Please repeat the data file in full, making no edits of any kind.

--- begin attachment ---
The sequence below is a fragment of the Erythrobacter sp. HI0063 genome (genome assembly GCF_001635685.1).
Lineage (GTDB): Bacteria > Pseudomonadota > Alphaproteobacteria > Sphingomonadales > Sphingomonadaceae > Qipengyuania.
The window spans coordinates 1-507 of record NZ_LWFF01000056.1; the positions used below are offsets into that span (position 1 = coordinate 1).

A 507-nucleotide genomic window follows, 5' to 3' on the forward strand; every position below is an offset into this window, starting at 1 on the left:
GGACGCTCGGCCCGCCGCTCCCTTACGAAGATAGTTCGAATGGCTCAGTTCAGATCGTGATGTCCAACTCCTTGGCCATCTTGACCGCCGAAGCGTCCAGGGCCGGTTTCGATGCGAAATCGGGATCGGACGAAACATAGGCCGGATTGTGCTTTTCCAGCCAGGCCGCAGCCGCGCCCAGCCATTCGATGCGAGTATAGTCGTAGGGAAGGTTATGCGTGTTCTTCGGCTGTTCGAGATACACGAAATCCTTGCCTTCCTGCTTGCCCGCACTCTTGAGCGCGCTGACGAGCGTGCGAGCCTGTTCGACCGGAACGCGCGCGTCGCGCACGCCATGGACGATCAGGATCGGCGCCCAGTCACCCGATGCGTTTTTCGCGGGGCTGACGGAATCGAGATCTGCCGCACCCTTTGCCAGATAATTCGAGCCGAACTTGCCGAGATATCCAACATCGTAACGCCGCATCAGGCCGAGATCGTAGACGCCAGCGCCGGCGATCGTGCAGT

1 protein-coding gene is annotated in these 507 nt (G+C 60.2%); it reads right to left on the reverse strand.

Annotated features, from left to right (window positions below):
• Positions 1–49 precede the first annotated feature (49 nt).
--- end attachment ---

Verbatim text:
The sequence below is a fragment of the Erythrobacter sp. HI0063 genome (genome assembly GCF_001635685.1).
Lineage (GTDB): Bacteria > Pseudomonadota > Alphaproteobacteria > Sphingomonadales > Sphingomonadaceae > Qipengyuania.
The window spans coordinates 1-507 of record NZ_LWFF01000056.1; the positions used below are offsets into that span (position 1 = coordinate 1).

A 507-nucleotide genomic window follows, 5' to 3' on the forward strand; every position below is an offset into this window, starting at 1 on the left:
GGACGCTCGGCCCGCCGCTCCCTTACGAAGATAGTTCGAATGGCTCAGTTCAGATCGTGATGTCCAACTCCTTGGCCATCTTGACCGCCGAAGCGTCCAGGGCCGGTTTCGATGCGAAATCGGGATCGGACGAAACATAGGCCGGATTGTGCTTTTCCAGCCAGGCCGCAGCCGCGCCCAGCCATTCGATGCGAGTATAGTCGTAGGGAAGGTTATGCGTGTTCTTCGGCTGTTCGAGATACACGAAATCCTTGCCTTCCTGCTTGCCCGCACTCTTGAGCGCGCTGACGAGCGTGCGAGCCTGTTCGACCGGAACGCGCGCGTCGCGCACGCCATGGACGATCAGGATCGGCGCCCAGTCACCCGATGCGTTTTTCGCGGGGCTGACGGAATCGAGATCTGCCGCACCCTTTGCCAGATAATTCGAGCCGAACTTGCCGAGATATCCAACATCGTAACGCCGCATCAGGCCGAGATCGTAGACGCCAGCGCCGGCGATCGTGCAGT

1 protein-coding gene is annotated in these 507 nt (G+C 60.2%); it reads right to left on the reverse strand.

Annotated features, from left to right (window positions below):
• Positions 1–49 precede the first annotated feature (49 nt).